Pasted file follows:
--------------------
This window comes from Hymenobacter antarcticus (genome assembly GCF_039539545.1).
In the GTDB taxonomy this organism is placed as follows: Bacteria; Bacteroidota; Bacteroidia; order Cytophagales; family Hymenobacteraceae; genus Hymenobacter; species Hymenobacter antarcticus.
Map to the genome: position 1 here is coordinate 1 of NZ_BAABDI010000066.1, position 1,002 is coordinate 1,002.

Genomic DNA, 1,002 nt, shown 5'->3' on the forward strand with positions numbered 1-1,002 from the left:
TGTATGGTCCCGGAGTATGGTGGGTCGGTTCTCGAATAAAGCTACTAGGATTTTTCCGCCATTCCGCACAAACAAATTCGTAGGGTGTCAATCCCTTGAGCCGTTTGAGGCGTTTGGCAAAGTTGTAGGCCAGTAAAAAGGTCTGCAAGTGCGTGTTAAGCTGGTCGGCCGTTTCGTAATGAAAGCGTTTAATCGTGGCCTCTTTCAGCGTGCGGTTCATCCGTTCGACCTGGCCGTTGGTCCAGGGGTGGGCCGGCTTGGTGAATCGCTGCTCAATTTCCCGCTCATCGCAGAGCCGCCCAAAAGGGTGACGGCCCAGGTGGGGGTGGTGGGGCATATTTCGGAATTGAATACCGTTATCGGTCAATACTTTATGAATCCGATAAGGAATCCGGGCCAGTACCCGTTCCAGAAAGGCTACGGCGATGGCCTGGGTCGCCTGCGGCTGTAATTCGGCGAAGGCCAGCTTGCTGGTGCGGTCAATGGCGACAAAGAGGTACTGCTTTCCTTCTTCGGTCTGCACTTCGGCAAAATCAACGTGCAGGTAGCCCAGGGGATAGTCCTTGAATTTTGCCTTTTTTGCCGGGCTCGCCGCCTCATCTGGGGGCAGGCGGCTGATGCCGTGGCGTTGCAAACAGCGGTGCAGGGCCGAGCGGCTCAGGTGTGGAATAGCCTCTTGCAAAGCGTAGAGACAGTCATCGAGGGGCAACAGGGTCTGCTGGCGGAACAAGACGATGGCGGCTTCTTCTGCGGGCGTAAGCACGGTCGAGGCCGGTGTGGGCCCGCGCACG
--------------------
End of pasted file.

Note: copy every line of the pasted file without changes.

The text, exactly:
This window comes from Hymenobacter antarcticus (genome assembly GCF_039539545.1).
In the GTDB taxonomy this organism is placed as follows: Bacteria; Bacteroidota; Bacteroidia; order Cytophagales; family Hymenobacteraceae; genus Hymenobacter; species Hymenobacter antarcticus.
Map to the genome: position 1 here is coordinate 1 of NZ_BAABDI010000066.1, position 1,002 is coordinate 1,002.

Genomic DNA, 1,002 nt, shown 5'->3' on the forward strand with positions numbered 1-1,002 from the left:
TGTATGGTCCCGGAGTATGGTGGGTCGGTTCTCGAATAAAGCTACTAGGATTTTTCCGCCATTCCGCACAAACAAATTCGTAGGGTGTCAATCCCTTGAGCCGTTTGAGGCGTTTGGCAAAGTTGTAGGCCAGTAAAAAGGTCTGCAAGTGCGTGTTAAGCTGGTCGGCCGTTTCGTAATGAAAGCGTTTAATCGTGGCCTCTTTCAGCGTGCGGTTCATCCGTTCGACCTGGCCGTTGGTCCAGGGGTGGGCCGGCTTGGTGAATCGCTGCTCAATTTCCCGCTCATCGCAGAGCCGCCCAAAAGGGTGACGGCCCAGGTGGGGGTGGTGGGGCATATTTCGGAATTGAATACCGTTATCGGTCAATACTTTATGAATCCGATAAGGAATCCGGGCCAGTACCCGTTCCAGAAAGGCTACGGCGATGGCCTGGGTCGCCTGCGGCTGTAATTCGGCGAAGGCCAGCTTGCTGGTGCGGTCAATGGCGACAAAGAGGTACTGCTTTCCTTCTTCGGTCTGCACTTCGGCAAAATCAACGTGCAGGTAGCCCAGGGGATAGTCCTTGAATTTTGCCTTTTTTGCCGGGCTCGCCGCCTCATCTGGGGGCAGGCGGCTGATGCCGTGGCGTTGCAAACAGCGGTGCAGGGCCGAGCGGCTCAGGTGTGGAATAGCCTCTTGCAAAGCGTAGAGACAGTCATCGAGGGGCAACAGGGTCTGCTGGCGGAACAAGACGATGGCGGCTTCTTCTGCGGGCGTAAGCACGGTCGAGGCCGGTGTGGGCCCGCGCACG